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Horticulture and Landscapes



Pinecrest Gardens is a lush paradise featuring both exotic and native tropical plants, sinuous rock formations, and winding water features. It truly lives up to its reputation as a hidden treasure and urban oasis. The garden contains three acres of tropical hardwood hammock and two acres of native cypress slough. 

Remnants of the original Snapper Creek streambed wind through the eastern portion of the property. The streambed located on the garden property is the only portion of Snapper Creek that has not been altered by development. The site features Karst and Pinnacle rock formations, formed by the dissolution of bedrock by subterranean drainage. The bedrock is porous oolitic limestone and has been used extensively as a building material at the site. The eastern section of the Gardens contains numerous small caves, fissures and dramatic cliff overhangs. Solution holes, caused by erosion of the stone by both surface and subterranean water flow, contain water all year long and support fish, turtles, blue crabs, and other wildlife. One solution hole is estimated to be 30,000 years old.

The northeastern portion of Pinecrest Gardens features a one-acre cypress slough with bald cypress, a deciduous conifer, along with cypress knees, and an undergrowth of ferns. The cypress hammock was once part of the largest cypress forest in South Florida. At one time, before the rapid urbanization of eastern Miami, it was connected to the Big Cypress Swamp, located 50 miles west of Miami. Until Hurricane Andrew in 1992, the slough featured a number of trees over 100 feet tall. Unfortunately, about 60% of the tall trees were lost due to the storm. After the hurricane, seedlings began to naturally appear in the slough, which is a rarity. Many survived and have reached heights of around 20 feet.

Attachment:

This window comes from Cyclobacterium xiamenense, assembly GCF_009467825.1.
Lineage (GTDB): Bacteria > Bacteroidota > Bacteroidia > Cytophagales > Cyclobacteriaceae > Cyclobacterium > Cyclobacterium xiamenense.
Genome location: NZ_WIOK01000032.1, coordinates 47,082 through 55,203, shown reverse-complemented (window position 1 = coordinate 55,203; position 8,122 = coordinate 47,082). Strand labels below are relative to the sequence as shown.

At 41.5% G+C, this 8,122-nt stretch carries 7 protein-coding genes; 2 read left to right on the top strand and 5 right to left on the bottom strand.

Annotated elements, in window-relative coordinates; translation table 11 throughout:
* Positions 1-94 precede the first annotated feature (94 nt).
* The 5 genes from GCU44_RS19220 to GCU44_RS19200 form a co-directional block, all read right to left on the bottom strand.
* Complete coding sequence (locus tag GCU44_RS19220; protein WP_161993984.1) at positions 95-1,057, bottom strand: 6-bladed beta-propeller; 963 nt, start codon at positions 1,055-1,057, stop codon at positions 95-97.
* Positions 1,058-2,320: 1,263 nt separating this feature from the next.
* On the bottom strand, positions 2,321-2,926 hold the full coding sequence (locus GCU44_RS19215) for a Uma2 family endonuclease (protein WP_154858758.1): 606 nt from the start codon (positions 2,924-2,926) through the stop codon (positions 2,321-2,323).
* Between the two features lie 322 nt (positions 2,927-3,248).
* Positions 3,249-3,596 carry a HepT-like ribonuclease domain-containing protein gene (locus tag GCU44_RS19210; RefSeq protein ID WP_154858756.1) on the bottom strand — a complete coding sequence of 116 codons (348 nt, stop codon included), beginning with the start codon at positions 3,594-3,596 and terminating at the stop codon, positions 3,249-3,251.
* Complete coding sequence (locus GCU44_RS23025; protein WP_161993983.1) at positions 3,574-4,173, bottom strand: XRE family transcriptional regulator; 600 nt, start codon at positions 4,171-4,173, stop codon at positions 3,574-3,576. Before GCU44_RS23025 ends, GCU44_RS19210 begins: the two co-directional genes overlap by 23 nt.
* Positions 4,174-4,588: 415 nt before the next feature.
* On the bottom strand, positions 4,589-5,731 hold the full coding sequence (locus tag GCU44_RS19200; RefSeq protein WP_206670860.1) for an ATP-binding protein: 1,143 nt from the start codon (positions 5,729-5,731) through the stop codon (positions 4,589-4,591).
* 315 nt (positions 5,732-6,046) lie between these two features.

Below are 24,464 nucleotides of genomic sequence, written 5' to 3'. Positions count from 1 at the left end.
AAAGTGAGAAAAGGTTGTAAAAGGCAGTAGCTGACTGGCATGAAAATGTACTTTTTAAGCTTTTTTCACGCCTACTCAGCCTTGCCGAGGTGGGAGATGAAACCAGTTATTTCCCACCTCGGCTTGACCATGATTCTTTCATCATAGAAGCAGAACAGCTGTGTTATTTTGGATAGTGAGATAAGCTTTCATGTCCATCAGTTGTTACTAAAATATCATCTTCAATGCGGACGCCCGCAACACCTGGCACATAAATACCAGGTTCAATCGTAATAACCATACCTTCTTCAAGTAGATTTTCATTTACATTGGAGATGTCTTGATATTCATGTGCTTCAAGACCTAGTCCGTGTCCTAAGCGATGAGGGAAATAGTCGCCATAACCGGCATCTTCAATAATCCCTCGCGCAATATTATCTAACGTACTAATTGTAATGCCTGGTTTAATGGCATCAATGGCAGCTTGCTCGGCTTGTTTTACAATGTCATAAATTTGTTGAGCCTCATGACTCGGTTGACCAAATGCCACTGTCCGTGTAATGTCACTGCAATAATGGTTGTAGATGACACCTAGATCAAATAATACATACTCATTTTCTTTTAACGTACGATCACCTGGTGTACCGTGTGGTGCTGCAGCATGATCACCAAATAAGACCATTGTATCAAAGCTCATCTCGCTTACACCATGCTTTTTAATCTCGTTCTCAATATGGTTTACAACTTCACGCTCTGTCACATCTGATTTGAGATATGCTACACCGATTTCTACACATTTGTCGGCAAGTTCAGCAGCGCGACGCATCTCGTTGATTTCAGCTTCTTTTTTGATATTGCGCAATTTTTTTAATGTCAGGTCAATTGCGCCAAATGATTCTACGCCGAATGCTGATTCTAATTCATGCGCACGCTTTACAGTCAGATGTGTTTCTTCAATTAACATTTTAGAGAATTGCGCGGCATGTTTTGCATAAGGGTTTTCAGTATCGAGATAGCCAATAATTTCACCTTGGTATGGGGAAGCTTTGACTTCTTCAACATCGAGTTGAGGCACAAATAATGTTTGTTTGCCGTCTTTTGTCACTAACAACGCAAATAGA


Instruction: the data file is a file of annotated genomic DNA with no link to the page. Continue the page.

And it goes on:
A rock ridge shelf indicates a transition between the cypress and a hammock of hardwood trees to the southwest. The tropical hardwood hammock, consisting of live oak covers 3.3 acres. Pinecrest Gardens features a diverse selection of trees, including a Talipot Palm, native to India and Sri Lanka, and is one of the largest palm species in the world. In 2015 one of the two Talipot Palm on the property (documented as the largest living Talipot Palm in the United States) produced its flower marking the final of the tree's life. Since flowering, the palm has finished its life cycle and its seeds have been auctioned to botanical gardens across the United States. The tree on this site was documented as the largest living Talipot Palm in the United States. Since flowering, the palm has finished its life cycle. Offspring of the original plant will be replanted on site. As the park was expanded, native pine trees were cleared from the western portion of the site and replaced with palms, figs, rubber trees, and banana plants. A Banyan tree was planted near the center of the site in 1947 to help fill in the cleared areas. The Banyan, a type of fig tree, develops prop roots that extend vertically down from its horizontal branches. Today, the signature Banyan Tree at the center of the property has spread to cover over 3/4 of an acre.

In addition to the trees listed above, the site features more than 1,000 varieties of rare exotic and tropical plants, including many types of ferns, fig trees, orchids, hibiscus, and other flowering plants. Other notable trees include a 100-year-old Cocoplum, a champion Pond Apple, and a venerable Sausage Tree. An open grassy meadow, with diverse plantings around its perimeter, is situated near the center of the site. A terraced succulent garden was developed in the 1960s and is located between Swan Lake and the Meadow. Pinecrest Gardens is also home to a diverse desert gardens and features specimen plants imported from Mexico.

The diverse elements of the gardens are accessed via meandering curved pathways that link all of the buildings and major structures. Parts of the path are paved with brick laid in decorative patterns. The brick paving is located in the western portion of the site in areas to the north and south of the Meadow. Some areas feature mosaics made from broken or cut brick pieces. The inlaid patterns feature leaves, flowers, flamingos, snails, and various other shapes. The combination of forested areas, riverine landscapes, theme gardens, desert gardens, and open vistas make Pinecrest Gardens a unique visitor experience for every age and interest.

In 2018 a unique opportunity arose to prevent the unintentional escape of an environmentally harmful fish species from Pinecrest Gardens to our waterways. For more information about the cooperative effort of Pinecrest Gardens, the United States Geological Survey, and the Florida Fish and Wildlife Conservation Commission, please see the Bay Snook removal document.